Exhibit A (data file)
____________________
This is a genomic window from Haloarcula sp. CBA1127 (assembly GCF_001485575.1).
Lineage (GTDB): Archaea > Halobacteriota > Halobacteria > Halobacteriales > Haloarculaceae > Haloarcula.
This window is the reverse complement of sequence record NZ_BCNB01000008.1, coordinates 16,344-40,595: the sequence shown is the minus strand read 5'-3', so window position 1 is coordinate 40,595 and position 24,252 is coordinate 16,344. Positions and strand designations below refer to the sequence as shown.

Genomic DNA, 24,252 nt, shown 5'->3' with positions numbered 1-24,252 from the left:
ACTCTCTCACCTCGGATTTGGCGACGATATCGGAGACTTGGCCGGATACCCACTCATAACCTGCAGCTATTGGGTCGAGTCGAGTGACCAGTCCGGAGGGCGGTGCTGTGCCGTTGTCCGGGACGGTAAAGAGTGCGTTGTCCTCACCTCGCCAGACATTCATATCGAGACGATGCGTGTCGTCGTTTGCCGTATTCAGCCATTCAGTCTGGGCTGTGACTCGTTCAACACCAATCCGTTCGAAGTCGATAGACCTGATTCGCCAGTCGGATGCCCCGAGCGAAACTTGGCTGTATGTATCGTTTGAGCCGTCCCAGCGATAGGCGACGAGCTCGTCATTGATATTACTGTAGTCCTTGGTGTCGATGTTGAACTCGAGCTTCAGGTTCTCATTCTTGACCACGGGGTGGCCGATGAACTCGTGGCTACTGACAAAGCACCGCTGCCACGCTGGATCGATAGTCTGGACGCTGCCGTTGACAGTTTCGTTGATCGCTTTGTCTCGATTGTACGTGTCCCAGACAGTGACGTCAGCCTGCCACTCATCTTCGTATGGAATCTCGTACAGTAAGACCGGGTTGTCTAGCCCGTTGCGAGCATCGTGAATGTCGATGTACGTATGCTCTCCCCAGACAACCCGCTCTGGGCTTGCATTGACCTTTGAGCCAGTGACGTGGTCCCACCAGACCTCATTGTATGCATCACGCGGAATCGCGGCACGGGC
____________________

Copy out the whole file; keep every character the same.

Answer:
This is a genomic window from Haloarcula sp. CBA1127 (assembly GCF_001485575.1).
Lineage (GTDB): Archaea > Halobacteriota > Halobacteria > Halobacteriales > Haloarculaceae > Haloarcula.
This window is the reverse complement of sequence record NZ_BCNB01000008.1, coordinates 16,344-40,595: the sequence shown is the minus strand read 5'-3', so window position 1 is coordinate 40,595 and position 24,252 is coordinate 16,344. Positions and strand designations below refer to the sequence as shown.

Genomic DNA, 24,252 nt, shown 5'->3' with positions numbered 1-24,252 from the left:
ACTCTCTCACCTCGGATTTGGCGACGATATCGGAGACTTGGCCGGATACCCACTCATAACCTGCAGCTATTGGGTCGAGTCGAGTGACCAGTCCGGAGGGCGGTGCTGTGCCGTTGTCCGGGACGGTAAAGAGTGCGTTGTCCTCACCTCGCCAGACATTCATATCGAGACGATGCGTGTCGTCGTTTGCCGTATTCAGCCATTCAGTCTGGGCTGTGACTCGTTCAACACCAATCCGTTCGAAGTCGATAGACCTGATTCGCCAGTCGGATGCCCCGAGCGAAACTTGGCTGTATGTATCGTTTGAGCCGTCCCAGCGATAGGCGACGAGCTCGTCATTGATATTACTGTAGTCCTTGGTGTCGATGTTGAACTCGAGCTTCAGGTTCTCATTCTTGACCACGGGGTGGCCGATGAACTCGTGGCTACTGACAAAGCACCGCTGCCACGCTGGATCGATAGTCTGGACGCTGCCGTTGACAGTTTCGTTGATCGCTTTGTCTCGATTGTACGTGTCCCAGACAGTGACGTCAGCCTGCCACTCATCTTCGTATGGAATCTCGTACAGTAAGACCGGGTTGTCTAGCCCGTTGCGAGCATCGTGAATGTCGATGTACGTATGCTCTCCCCAGACAACCCGCTCTGGGCTTGCATTGACCTTTGAGCCAGTGACGTGGTCCCACCAGACCTCATTGTATGCATCACGCGGAATCGCGGCACGGGC